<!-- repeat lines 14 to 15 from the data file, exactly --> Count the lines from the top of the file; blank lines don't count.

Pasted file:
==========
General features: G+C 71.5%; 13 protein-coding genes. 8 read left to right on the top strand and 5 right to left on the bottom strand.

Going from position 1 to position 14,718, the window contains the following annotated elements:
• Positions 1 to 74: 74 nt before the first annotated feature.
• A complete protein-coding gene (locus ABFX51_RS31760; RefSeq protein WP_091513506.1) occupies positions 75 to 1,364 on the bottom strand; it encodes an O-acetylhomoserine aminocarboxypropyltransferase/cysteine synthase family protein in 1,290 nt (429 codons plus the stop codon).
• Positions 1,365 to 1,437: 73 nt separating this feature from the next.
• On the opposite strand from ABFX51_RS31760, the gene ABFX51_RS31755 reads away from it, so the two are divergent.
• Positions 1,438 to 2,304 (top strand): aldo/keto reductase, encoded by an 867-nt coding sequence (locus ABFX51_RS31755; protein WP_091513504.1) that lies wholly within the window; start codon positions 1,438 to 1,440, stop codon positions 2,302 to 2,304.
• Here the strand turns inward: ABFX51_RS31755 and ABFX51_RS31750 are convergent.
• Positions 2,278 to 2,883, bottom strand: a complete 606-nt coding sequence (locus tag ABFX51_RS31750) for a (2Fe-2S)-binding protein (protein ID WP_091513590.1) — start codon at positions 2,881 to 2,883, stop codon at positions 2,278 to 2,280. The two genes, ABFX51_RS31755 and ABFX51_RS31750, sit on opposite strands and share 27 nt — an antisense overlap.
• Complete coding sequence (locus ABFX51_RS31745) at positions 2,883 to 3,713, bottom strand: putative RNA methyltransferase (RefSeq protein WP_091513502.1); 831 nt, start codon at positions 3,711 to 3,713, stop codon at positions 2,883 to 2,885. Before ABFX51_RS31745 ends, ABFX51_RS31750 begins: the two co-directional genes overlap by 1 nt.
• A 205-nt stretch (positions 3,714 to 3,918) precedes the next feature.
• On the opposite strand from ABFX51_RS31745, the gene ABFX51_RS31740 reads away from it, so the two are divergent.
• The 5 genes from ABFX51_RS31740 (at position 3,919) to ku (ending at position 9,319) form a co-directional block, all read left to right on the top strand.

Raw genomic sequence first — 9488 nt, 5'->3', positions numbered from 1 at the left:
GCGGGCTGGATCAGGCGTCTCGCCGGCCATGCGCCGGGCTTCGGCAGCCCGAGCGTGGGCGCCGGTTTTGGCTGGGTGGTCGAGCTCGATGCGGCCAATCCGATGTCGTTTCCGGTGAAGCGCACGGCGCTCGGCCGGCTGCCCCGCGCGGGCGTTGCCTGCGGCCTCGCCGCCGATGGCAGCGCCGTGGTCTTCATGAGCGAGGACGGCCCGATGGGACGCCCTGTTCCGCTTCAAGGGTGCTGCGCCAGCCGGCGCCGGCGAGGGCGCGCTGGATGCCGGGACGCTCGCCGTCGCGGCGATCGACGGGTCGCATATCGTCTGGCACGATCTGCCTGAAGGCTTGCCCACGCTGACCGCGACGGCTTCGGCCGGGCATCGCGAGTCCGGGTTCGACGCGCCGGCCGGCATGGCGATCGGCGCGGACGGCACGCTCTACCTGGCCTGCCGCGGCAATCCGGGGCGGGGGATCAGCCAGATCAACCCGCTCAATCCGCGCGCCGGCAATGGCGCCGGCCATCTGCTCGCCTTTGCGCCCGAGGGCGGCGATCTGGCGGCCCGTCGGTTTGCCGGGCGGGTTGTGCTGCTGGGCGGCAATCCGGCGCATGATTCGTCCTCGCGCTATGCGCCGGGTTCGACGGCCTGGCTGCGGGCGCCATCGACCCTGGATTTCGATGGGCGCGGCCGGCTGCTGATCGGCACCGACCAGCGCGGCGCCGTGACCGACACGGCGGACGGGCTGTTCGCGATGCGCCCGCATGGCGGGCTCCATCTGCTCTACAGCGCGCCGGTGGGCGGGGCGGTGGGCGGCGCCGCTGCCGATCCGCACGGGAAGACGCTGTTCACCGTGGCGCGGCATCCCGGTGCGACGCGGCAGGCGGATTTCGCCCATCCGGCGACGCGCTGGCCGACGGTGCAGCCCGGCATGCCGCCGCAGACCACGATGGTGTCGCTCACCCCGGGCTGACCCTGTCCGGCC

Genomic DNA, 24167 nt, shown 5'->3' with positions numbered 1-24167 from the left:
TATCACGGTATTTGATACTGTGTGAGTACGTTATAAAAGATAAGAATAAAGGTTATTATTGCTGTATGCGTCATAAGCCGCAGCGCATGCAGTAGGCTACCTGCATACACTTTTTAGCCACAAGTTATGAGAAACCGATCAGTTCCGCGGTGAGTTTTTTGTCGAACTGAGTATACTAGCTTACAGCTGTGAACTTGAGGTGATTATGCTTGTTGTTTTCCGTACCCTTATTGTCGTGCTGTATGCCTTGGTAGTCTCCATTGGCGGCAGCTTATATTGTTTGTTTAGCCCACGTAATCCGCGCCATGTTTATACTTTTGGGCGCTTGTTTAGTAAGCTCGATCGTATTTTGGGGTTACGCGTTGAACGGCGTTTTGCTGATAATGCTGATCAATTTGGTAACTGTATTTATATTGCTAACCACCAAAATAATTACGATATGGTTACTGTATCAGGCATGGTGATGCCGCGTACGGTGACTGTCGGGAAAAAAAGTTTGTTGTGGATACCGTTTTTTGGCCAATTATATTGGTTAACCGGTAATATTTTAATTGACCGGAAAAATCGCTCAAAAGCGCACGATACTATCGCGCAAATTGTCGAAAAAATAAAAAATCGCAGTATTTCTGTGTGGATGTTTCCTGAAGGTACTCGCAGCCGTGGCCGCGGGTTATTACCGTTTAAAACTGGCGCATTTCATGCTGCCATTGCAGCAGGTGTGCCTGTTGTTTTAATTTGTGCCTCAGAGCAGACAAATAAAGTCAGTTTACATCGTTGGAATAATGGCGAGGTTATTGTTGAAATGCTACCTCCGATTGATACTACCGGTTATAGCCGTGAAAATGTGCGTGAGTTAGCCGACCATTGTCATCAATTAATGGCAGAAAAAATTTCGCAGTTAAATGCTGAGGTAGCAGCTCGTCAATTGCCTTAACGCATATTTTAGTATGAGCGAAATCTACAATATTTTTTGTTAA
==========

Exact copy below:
Raw genomic sequence first — 9488 nt, 5'->3', positions numbered from 1 at the left:
GCGGGCTGGATCAGGCGTCTCGCCGGCCATGCGCCGGGCTTCGGCAGCCCGAGCGTGGGCGCCGGTTTTGGCTGGGTGGTCGAGCTCGATGCGGCCAATCCGATGTCGTTTCCGGTGAAGCGCACGGCGCTCGGCCGGCTGCCCCGCGCGGGCGTTGCCTGCGGCCTCGCCGCCGATGGCAGCGCCGTGGTCTTCATGAGCGAGGACGGCCCGATGGGACGCCCTGTTCCGCTTCAAGGGTGCTGCGCCAGCCGGCGCCGGCGAGGGCGCGCTGGATGCCGGGACGCTCGCCGTCGCGGCGATCGACGGGTCGCATATCGTCTGGCACGATCTGCCTGAAGGCTTGCCCACGCTGACCGCGACGGCTTCGGCCGGGCATCGCGAGTCCGGGTTCGACGCGCCGGCCGGCATGGCGATCGGCGCGGACGGCACGCTCTACCTGGCCTGCCGCGGCAATCCGGGGCGGGGGATCAGCCAGATCAACCCGCTCAATCCGCGCGCCGGCAATGGCGCCGGCCATCTGCTCGCCTTTGCGCCCGAGGGCGGCGATCTGGCGGCCCGTCGGTTTGCCGGGCGGGTTGTGCTGCTGGGCGGCAATCCGGCGCATGATTCGTCCTCGCGCTATGCGCCGGGTTCGACGGCCTGGCTGCGGGCGCCATCGACCCTGGATTTCGATGGGCGCGGCCGGCTGCTGATCGGCACCGACCAGCGCGGCGCCGTGACCGACACGGCGGACGGGCTGTTCGCGATGCGCCCGCATGGCGGGCTCCATCTGCTCTACAGCGCGCCGGTGGGCGGGGCGGTGGGCGGCGCCGCTGCCGATCCGCACGGGAAGACGCTGTTCACCGTGGCGCGGCATCCCGGTGCGACGCGGCAGGCGGATTTCGCCCATCCGGCGACGCGCTGGCCGACGGTGCAGCCCGGCATGCCGCCGCAGACCACGATGGTGTCGCTCACCCCGGGCTGACCCTGTCCGGCC